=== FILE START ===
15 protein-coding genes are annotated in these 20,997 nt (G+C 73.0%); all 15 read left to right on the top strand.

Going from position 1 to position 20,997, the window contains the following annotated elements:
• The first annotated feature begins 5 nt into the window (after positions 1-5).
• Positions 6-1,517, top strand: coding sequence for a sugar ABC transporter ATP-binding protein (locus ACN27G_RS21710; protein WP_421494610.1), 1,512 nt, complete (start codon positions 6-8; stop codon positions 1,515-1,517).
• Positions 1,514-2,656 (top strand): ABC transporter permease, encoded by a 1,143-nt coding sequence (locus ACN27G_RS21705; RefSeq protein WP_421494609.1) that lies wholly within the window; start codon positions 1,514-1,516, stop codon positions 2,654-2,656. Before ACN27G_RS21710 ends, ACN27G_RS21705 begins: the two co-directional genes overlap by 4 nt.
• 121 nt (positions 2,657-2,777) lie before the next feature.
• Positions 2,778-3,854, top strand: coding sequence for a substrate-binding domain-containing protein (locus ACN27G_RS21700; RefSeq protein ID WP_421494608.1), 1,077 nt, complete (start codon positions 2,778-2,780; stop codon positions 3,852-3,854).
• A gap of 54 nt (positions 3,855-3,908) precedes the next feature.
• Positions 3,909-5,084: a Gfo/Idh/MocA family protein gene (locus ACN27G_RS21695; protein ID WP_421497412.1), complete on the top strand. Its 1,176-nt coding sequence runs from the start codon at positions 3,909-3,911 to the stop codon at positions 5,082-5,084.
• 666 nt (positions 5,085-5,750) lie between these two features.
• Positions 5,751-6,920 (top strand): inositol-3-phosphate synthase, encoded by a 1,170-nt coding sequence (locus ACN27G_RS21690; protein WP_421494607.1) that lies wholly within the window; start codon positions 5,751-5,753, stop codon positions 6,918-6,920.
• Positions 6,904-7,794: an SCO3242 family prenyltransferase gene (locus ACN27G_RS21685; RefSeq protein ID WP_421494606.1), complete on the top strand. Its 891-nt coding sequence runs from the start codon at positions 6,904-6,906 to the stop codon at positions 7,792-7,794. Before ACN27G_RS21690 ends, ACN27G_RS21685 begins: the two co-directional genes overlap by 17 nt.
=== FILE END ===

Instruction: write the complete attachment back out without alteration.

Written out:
15 protein-coding genes are annotated in these 20,997 nt (G+C 73.0%); all 15 read left to right on the top strand.

Going from position 1 to position 20,997, the window contains the following annotated elements:
• The first annotated feature begins 5 nt into the window (after positions 1-5).
• Positions 6-1,517, top strand: coding sequence for a sugar ABC transporter ATP-binding protein (locus ACN27G_RS21710; protein WP_421494610.1), 1,512 nt, complete (start codon positions 6-8; stop codon positions 1,515-1,517).
• Positions 1,514-2,656 (top strand): ABC transporter permease, encoded by a 1,143-nt coding sequence (locus ACN27G_RS21705; RefSeq protein WP_421494609.1) that lies wholly within the window; start codon positions 1,514-1,516, stop codon positions 2,654-2,656. Before ACN27G_RS21710 ends, ACN27G_RS21705 begins: the two co-directional genes overlap by 4 nt.
• 121 nt (positions 2,657-2,777) lie before the next feature.
• Positions 2,778-3,854, top strand: coding sequence for a substrate-binding domain-containing protein (locus ACN27G_RS21700; RefSeq protein ID WP_421494608.1), 1,077 nt, complete (start codon positions 2,778-2,780; stop codon positions 3,852-3,854).
• A gap of 54 nt (positions 3,855-3,908) precedes the next feature.
• Positions 3,909-5,084: a Gfo/Idh/MocA family protein gene (locus ACN27G_RS21695; protein ID WP_421497412.1), complete on the top strand. Its 1,176-nt coding sequence runs from the start codon at positions 3,909-3,911 to the stop codon at positions 5,082-5,084.
• 666 nt (positions 5,085-5,750) lie between these two features.
• Positions 5,751-6,920 (top strand): inositol-3-phosphate synthase, encoded by a 1,170-nt coding sequence (locus ACN27G_RS21690; protein WP_421494607.1) that lies wholly within the window; start codon positions 5,751-5,753, stop codon positions 6,918-6,920.
• Positions 6,904-7,794: an SCO3242 family prenyltransferase gene (locus ACN27G_RS21685; RefSeq protein ID WP_421494606.1), complete on the top strand. Its 891-nt coding sequence runs from the start codon at positions 6,904-6,906 to the stop codon at positions 7,792-7,794. Before ACN27G_RS21690 ends, ACN27G_RS21685 begins: the two co-directional genes overlap by 17 nt.